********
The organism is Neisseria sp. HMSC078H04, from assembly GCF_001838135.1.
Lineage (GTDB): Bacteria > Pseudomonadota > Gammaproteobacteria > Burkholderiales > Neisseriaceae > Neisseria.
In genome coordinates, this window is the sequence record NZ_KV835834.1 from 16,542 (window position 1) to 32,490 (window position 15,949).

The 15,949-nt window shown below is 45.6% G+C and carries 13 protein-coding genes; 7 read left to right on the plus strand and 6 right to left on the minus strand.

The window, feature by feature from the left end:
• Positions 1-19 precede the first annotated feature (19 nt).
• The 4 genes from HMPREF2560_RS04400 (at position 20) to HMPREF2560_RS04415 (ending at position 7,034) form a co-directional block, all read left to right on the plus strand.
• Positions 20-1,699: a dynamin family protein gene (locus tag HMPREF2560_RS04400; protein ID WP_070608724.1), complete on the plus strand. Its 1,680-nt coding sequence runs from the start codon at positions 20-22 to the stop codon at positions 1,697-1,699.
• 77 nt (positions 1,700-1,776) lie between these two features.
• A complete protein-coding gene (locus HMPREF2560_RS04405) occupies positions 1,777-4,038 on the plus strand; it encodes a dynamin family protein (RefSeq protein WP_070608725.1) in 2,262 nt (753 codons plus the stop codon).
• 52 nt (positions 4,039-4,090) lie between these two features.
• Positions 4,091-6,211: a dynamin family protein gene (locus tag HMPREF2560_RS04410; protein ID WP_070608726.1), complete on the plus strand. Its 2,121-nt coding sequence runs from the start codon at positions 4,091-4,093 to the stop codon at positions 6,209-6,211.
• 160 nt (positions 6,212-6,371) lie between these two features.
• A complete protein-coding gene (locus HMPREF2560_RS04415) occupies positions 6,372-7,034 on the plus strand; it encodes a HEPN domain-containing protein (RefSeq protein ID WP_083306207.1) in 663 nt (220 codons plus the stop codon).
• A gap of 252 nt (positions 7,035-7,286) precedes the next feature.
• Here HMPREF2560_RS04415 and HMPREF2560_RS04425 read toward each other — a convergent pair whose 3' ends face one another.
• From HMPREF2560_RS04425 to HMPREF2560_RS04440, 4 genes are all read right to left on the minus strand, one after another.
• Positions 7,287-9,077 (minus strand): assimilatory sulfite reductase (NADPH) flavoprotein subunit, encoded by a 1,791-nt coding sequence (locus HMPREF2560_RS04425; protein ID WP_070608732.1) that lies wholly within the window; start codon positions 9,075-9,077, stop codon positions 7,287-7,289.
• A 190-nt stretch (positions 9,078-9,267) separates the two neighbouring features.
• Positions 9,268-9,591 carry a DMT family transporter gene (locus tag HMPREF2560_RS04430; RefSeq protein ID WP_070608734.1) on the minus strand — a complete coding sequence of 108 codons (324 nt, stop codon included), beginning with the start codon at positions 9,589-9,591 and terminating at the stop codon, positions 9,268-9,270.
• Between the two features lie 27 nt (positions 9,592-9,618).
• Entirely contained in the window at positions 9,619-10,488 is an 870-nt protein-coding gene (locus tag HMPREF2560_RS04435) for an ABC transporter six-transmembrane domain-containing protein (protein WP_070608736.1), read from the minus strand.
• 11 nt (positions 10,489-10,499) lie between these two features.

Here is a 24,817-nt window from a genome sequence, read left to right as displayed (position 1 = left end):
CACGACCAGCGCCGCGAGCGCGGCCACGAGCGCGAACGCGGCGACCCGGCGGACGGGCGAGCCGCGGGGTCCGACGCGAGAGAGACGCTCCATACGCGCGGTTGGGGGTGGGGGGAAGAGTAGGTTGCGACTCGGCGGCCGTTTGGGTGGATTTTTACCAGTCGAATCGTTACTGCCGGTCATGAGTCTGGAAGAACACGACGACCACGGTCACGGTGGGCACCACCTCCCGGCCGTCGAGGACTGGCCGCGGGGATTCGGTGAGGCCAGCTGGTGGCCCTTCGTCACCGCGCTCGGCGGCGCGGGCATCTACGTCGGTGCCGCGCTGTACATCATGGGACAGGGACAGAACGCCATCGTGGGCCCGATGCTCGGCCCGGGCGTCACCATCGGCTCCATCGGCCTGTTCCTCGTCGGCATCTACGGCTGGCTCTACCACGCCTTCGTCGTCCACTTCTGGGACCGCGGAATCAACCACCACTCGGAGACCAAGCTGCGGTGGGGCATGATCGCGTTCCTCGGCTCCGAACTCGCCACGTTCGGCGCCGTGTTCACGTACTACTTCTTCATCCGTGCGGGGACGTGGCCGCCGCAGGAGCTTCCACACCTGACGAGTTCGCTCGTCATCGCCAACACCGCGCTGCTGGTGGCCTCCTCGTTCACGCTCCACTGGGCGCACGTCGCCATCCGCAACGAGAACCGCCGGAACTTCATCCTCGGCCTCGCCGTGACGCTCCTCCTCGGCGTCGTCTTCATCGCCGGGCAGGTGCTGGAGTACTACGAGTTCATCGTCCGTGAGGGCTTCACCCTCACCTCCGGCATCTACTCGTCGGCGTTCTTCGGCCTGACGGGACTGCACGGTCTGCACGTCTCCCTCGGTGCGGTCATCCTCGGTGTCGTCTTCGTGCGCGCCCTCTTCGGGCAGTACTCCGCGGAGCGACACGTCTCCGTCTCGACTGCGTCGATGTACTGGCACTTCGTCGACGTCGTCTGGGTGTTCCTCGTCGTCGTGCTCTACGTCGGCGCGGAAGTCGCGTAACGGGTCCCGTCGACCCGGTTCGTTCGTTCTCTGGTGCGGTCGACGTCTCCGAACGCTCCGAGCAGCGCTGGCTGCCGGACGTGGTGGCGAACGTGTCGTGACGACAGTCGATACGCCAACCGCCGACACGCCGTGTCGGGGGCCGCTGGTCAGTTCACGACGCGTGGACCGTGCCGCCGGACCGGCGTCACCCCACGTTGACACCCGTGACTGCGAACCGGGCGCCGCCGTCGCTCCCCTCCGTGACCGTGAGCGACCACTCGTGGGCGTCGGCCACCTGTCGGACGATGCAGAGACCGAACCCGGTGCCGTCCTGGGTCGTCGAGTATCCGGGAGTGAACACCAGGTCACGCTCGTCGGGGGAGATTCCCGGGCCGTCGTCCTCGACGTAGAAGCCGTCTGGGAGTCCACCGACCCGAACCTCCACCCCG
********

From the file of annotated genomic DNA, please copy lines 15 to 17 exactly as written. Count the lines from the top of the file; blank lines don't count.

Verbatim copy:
• A gap of 252 nt (positions 7,035-7,286) precedes the next feature.
• Here HMPREF2560_RS04415 and HMPREF2560_RS04425 read toward each other — a convergent pair whose 3' ends face one another.
• From HMPREF2560_RS04425 to HMPREF2560_RS04440, 4 genes are all read right to left on the minus strand, one after another.